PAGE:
Hepcat got another serious education from fans in the Midwest, who applauded like crazy at shows but never danced. After saying “Fuck the Midwest” on a St. Louis radio station, a DJ let the band in on a secret: Two-tone and third-wave ska fans didn’t know how to dance to the more mellow rhythms of classic ska and rocksteady.
“That’s when Alex and I started to do dances together, to be cheerleaders for the crowd and show them you can do this and this,” Lee says. That Midwest tour, he notes, “was really pivotal, because we realized what we needed to do to reach audiences that weren’t ready-made for ska, for our band.”
Over the years, Hepcat would take their show on Warped Tour and open for the likes of Ben Harper, Taj Mahal, The Allman Brothers and Prince. When L.A. was devoid of old school–sounding ska and reggae bands in the late ’80s and early ’90s, “They started a whole new revival scene,” Wagner says. “If it wasn’t for Hepcat, I wouldn’t have toured; I wouldn’t have started The Aggrolites.”
Hepcat released their last original album in 2000 and went on a short hiatus, then continued to tour the West Coast and elsewhere in the States. In 2007, longtime bassist David Fuentes died, and the remaining members of the band — some of whom were readying to leave the country, others of whom just wanted a break after a decade of touring — went into existential crisis.
“He was integral to our sound. … [We’ve had] no one who could come creatively with bass lines like Dave did,” Lee says. “Part of the reason why we haven’t done much in years [is] the majority of songs that people like are ones that have influence from each person in the band.”
In 2015, Hepcat lost another member when guitarist Aaron Fletcher Owens died from congestive heart failure. Owens joined Hepcat right after high school as a player on Right on Time and had become a full-fledged member by Push and Shove. His “soulful style on the guitar gave him a loud voice in the Southern California ska and reggae scene,” OC Weekly's Nate Jackson wrote shortly after his death. Hepcat was among a number of bands who payed tribute to Owens and his brother, famed keyboardist and producer Ikey Owens, at the El Rey Theatre later that year.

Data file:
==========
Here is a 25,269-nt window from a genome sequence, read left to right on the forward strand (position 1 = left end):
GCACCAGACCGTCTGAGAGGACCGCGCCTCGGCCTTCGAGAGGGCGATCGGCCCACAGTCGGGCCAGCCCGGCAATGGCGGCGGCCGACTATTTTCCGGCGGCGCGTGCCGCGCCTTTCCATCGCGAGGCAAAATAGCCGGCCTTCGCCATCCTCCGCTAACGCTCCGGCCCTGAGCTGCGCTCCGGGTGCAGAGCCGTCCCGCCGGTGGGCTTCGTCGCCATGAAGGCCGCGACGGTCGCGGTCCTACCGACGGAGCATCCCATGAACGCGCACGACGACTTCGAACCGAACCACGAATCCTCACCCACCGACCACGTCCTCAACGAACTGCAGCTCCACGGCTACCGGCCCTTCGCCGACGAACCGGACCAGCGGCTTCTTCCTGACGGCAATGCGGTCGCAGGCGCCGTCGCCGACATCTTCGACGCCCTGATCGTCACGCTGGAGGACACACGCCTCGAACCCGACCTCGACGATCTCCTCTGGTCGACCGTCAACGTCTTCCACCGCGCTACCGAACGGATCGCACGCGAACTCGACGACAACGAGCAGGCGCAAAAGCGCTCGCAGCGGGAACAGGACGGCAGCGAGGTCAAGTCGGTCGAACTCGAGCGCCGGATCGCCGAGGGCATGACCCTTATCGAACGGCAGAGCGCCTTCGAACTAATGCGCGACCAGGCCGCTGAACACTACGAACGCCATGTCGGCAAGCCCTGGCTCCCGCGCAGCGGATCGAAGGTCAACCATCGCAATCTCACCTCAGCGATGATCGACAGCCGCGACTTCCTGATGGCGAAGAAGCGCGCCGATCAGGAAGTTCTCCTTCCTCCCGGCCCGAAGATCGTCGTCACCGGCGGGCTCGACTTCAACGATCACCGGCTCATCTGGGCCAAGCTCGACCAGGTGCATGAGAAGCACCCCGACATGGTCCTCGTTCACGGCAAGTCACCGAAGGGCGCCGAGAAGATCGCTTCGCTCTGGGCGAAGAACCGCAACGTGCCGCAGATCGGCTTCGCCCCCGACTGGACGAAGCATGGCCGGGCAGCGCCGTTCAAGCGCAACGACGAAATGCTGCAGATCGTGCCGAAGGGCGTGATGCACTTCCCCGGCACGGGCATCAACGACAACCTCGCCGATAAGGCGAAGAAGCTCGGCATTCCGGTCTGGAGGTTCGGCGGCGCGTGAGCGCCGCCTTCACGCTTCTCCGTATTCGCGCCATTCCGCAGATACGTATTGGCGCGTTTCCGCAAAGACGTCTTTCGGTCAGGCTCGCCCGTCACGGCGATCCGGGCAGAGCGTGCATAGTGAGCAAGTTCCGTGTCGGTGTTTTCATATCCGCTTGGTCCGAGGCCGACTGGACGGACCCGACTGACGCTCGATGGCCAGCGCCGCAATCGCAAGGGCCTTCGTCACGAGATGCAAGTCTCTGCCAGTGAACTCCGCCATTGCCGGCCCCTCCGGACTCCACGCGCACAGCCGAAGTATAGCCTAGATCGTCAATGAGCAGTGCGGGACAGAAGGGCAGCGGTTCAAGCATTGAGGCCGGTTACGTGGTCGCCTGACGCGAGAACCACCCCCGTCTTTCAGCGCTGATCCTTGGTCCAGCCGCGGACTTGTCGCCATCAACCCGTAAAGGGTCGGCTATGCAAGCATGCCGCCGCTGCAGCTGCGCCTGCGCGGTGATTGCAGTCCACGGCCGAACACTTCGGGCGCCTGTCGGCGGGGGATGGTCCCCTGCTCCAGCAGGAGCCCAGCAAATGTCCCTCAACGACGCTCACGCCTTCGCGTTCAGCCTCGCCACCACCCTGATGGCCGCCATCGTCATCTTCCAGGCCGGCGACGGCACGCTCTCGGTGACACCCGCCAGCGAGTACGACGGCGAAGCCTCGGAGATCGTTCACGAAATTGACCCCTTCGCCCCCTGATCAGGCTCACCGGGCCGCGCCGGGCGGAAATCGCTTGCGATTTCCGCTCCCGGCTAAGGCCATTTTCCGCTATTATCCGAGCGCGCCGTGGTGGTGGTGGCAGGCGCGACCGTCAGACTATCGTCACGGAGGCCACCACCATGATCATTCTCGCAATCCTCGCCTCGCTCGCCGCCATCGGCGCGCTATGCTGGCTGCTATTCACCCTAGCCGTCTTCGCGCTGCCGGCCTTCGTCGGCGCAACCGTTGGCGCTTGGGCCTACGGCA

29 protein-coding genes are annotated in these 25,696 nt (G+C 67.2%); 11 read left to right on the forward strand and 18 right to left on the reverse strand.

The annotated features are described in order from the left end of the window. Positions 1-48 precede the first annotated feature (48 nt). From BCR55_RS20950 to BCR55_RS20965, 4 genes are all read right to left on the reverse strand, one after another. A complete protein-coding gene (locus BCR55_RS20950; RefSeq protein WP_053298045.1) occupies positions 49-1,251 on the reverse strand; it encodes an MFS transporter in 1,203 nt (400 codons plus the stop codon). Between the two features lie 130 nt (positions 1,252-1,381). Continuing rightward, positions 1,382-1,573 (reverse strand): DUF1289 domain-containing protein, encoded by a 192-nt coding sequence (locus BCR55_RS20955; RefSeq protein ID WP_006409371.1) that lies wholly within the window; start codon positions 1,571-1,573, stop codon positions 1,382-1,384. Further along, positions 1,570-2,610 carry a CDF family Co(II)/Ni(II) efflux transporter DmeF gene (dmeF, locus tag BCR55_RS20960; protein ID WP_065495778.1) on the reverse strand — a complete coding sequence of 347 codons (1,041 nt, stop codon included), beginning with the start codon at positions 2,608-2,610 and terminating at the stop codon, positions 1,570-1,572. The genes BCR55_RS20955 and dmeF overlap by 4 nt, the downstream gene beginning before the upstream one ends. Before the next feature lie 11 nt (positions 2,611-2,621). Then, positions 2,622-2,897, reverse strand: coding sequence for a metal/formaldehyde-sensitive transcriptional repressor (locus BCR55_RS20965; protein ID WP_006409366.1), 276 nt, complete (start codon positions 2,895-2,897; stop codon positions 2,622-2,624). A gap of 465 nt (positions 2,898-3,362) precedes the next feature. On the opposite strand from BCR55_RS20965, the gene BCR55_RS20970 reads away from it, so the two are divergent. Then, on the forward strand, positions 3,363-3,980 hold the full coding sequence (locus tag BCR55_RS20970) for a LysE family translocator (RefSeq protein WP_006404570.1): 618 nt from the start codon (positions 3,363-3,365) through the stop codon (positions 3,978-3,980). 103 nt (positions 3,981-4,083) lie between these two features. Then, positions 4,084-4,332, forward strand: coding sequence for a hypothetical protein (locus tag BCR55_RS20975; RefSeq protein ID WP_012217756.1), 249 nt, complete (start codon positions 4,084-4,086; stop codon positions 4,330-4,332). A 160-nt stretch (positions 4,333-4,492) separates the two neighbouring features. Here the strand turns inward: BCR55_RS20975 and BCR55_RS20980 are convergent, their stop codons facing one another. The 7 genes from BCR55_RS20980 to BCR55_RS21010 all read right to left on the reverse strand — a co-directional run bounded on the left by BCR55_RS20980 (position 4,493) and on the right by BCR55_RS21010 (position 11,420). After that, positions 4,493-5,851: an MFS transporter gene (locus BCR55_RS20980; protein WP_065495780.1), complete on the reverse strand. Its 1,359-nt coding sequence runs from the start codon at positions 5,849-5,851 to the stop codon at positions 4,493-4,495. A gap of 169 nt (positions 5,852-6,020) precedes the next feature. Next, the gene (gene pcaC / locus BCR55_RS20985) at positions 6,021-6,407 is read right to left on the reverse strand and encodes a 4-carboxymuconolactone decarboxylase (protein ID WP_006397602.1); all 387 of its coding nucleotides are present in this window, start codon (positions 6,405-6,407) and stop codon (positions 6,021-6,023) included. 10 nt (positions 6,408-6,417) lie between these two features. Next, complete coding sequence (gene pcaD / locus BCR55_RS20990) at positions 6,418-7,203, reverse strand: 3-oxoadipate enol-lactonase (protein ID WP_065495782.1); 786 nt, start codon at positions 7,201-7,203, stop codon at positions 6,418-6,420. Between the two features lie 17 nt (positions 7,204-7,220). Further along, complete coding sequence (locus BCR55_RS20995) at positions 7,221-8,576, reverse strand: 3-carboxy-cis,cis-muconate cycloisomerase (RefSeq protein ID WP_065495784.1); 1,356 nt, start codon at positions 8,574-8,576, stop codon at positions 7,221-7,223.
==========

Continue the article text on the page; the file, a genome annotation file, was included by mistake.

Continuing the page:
Today, Hepcat tours infrequently, with occasional gigs in Riverside and San Francisco, or at festivals; an appearance at Reggae Fest Chicago in August drew fans from California, New York and Mexico. The band will perform on a double bill with The Slackers at Punk Rock Bowling in Las Vegas this May. Yet after more than 10 years without a new record, Hepcat’s longevity as an independent band is impressive — and also a testament to the enduring, universal appeal of ska and reggae.
Ska, Lee believes, “appeals to people kinda at a certain age where it is just all that they want in their lives. So when they accept Hepcat in, it becomes a piece of the story of their lives. Then other people at that age group find it and do the same thing and it repeats itself.” In places such as Brazil, which typically don’t have the same influences of Jamaican music and punk rock, Hepcat became the entry point to a new world of music.
The studied but seemingly effortless cool of Hepcat’s performances — from coordinated dances to beautiful harmonies on a cover of Derrick Harriott’s “The Loser” — catches people and makes them feel good, Wagner says. “I think that’s why Hepcat today is just as popular as Hepcat was 10 years ago, 15 years ago. Everybody knows that when they see Hepcat once, they know what a great time it was.”